British Dramatists from Dryden to Sheridan

By George Henry Nettleton; Arthur Eillicot Case | Go to book overview
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MISS. I'cod, I don't know but that may be 130
better sport than t'other; ha, nurse?

Y. FAS. Well, you shall have your choice when you come there.

MISS. Shall I? ----- then by my troth I'll get there

as fast as I can. (To Nurse.) His honor desires 135
you'll be so kind as to let us be married tomorrow.

NURSE. Tomorrow, my dear madam? Y. FAS. Yes, tomorrow, sweet nurse, privately; young folks, you know, are impatient, and Sir Tun

belly would make us stay a week for a wedding- 140
dinner. Now all things being signed and sealed and agreed, I fancy there could be no great harm in practising a scene or two of matrimony in private, if it were only to give us the better assurance when
we come to play it in public. 145

NURSE. Nay, I must confess stol'n pleasures are sweet; but if you should be married now, what will you do when Sir Tunbelly calls for you to be wed?

MISS. Why, then we'll be married again.

NURSE. What, twice, my child? 150

MISS. I'cod, I don't care how often I'm married, not I.

Y. FAS. Pray, nurse, don't you be against your young lady's good; for by this means she'll have

the pleasure of two wedding-days. 155

MISS (to Nurse softly). And of two wedding- nights, too, nurse.

NURSE. Well, I'm such a tender-hearted fool, I find I can refuse nothing; so you shall e'en follow

your own inventions. 160

MISS. Shall I? (Aside.) O Lord, I could leap over the moon.

Y. FAS. Dear nurse, this goodness of yours shan't go unrewarded; but now you must employ

your power with Mr. Bull, the chaplain, that 165
he may do us his friendly office too, and then we shall all be happy; do you think you can prevail with him?

NURSE. Prevail with him? ----- or he shall never prevail with me, I can tell him that.

MISS. My lord, she has had him upon the 170
hip this seven year.

Y. FAS. I'm glad to hear it; however, to strengthen your interest with him, you may let him know I have several fat livings in my gift, and that

the first that falls shall be in your disposal. 175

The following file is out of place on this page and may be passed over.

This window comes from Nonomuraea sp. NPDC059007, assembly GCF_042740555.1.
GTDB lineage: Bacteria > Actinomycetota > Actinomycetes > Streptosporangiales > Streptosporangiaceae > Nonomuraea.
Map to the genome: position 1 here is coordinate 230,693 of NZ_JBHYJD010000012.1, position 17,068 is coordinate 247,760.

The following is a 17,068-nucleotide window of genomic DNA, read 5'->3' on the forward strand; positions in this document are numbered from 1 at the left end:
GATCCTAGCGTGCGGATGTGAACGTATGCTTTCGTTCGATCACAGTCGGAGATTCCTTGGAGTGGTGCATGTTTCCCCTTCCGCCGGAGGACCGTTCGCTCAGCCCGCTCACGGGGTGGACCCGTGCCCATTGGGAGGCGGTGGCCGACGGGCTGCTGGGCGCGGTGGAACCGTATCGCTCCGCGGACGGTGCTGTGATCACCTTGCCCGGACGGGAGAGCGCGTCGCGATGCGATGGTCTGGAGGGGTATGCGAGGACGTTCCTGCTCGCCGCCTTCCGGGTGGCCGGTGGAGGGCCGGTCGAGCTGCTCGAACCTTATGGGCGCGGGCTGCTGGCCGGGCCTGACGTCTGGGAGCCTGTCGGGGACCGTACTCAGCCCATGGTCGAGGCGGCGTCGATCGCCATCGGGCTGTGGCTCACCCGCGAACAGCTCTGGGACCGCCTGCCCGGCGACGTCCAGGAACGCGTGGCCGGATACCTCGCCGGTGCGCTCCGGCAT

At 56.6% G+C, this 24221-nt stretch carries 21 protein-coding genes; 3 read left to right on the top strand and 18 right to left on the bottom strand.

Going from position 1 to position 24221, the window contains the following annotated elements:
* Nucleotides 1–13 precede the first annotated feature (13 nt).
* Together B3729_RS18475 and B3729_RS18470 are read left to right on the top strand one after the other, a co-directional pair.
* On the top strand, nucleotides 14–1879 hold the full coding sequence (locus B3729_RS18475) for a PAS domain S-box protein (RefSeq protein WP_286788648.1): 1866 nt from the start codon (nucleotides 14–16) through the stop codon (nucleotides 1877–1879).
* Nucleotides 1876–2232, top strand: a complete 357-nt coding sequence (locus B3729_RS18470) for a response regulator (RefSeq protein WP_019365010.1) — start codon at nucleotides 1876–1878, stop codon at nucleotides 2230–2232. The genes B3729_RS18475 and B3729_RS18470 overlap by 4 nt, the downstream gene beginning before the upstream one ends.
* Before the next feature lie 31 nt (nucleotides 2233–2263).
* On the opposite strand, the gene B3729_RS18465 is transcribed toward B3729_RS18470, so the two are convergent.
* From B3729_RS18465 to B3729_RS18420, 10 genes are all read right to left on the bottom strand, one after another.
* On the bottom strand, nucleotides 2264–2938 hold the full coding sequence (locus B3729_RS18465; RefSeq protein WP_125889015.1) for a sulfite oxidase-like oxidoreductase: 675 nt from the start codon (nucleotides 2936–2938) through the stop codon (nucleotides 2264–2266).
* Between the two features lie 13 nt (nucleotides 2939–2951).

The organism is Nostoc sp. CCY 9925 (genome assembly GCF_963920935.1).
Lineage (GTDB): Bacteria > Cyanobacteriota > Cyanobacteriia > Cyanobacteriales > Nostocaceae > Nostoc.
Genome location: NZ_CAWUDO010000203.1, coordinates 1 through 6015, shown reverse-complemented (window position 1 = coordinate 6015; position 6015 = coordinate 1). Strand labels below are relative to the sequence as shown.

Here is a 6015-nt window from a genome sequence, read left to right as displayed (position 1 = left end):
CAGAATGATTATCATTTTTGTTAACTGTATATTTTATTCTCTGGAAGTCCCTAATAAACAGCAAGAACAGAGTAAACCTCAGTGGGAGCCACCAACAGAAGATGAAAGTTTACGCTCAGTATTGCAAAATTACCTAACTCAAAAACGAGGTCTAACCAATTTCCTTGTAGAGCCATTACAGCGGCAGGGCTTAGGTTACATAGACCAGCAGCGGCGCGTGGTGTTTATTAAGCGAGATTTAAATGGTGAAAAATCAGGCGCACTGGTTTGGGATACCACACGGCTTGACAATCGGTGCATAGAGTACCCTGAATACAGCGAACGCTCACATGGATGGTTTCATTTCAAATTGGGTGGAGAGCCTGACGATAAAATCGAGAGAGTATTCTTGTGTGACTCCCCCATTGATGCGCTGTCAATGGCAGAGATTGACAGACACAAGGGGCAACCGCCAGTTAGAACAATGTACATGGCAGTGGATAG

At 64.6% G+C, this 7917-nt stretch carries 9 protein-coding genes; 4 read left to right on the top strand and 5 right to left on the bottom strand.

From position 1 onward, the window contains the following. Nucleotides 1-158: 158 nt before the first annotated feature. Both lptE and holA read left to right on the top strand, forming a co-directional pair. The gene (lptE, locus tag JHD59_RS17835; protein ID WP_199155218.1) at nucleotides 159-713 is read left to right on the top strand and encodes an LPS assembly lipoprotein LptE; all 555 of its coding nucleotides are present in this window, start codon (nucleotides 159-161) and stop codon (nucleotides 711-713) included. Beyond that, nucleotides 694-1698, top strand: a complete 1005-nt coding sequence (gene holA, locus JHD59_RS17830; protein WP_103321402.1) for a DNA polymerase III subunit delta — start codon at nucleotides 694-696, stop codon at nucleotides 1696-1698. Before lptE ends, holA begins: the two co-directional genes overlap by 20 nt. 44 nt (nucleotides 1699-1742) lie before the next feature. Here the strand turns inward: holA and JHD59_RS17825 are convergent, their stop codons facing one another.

NURSE. Nay, then I'll make him marry more folks than one, I'll promise him.

MISS. Faith, do, nurse, make him marry you too; I'm sure he'll do't for a fat living; for he loves eating

more than he loves his Bible; and I have often 180
heard him say a fat living was the best meat in the world.

NURSE. Ay, and I'll make him commend the sauce too, or I'll bring his gown to a cassock,1 I will so.

Y. FAS. Well, nurse, whilst you go and settle 185
matters with him, then your lady and I will go take a walk in the garden.

NURSE. I'll do your honor's business in the catching up of a garter. Exit Nurse.

Y. FAS. (giving [MISS HOYDEN] his hand). 190
Come, madam, dare you venture yourself alone with me?

MISS. Oh dear, yes, sir; I don't think you'll do any thing to me I need be afraid on. Exeunt.


[LOVELESS'S lodgings.]




'I SMILE at love, and all its arts,'
The charming Cynthia cried;
'Take heed, for Love has piercing darts,'
A wounded swain replied.

'Once free and blest as you are now, 5
I trifled with his charms; I pointed at his little bow,
And sported with his arms:
Till urged too far, "Revenge!" he cries,
A fatal shaft he drew; 10
It took its passage through your eyes, And to my heart it flew.


'To tear it thence I tried in vain;
To strive, I quickly found,

Was only to encrease the pain, 15
And to enlarge the wound. Ah! much too well I fear you know
What pain I'm to endure,
Since what your eyes alone could do,
Your heart alone can cure. 20
And that (grant heaven I may mistake) I doubt2 is doomed to bear
A burthen for another's sake,
Who ill rewards its care.'

AMAN. Well, now, Berinthia, I'm at leisure to 25
hear what 'twas you had to say to me.

BER. What I had to say was only to echo the sighs and groans of a dying lover.

AMAN. Phu, will you never learn to talk in earnest

of anything? 30

BER. Why, this shall be in earnest, if you please; for my part, I only tell you matter of fact -- you may

148] P wedded?
149] P we will.
166] P om us.
167] P be all.
168] P go and take.
190] Q1Q2P giving her.
SCENE II. 17] P well I fear, you.
23] P burden.
The cassock was worn under the clergyman's gown. Apparently the nurse threatens to tear the gown off the chaplain's back.


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British Dramatists from Dryden to Sheridan
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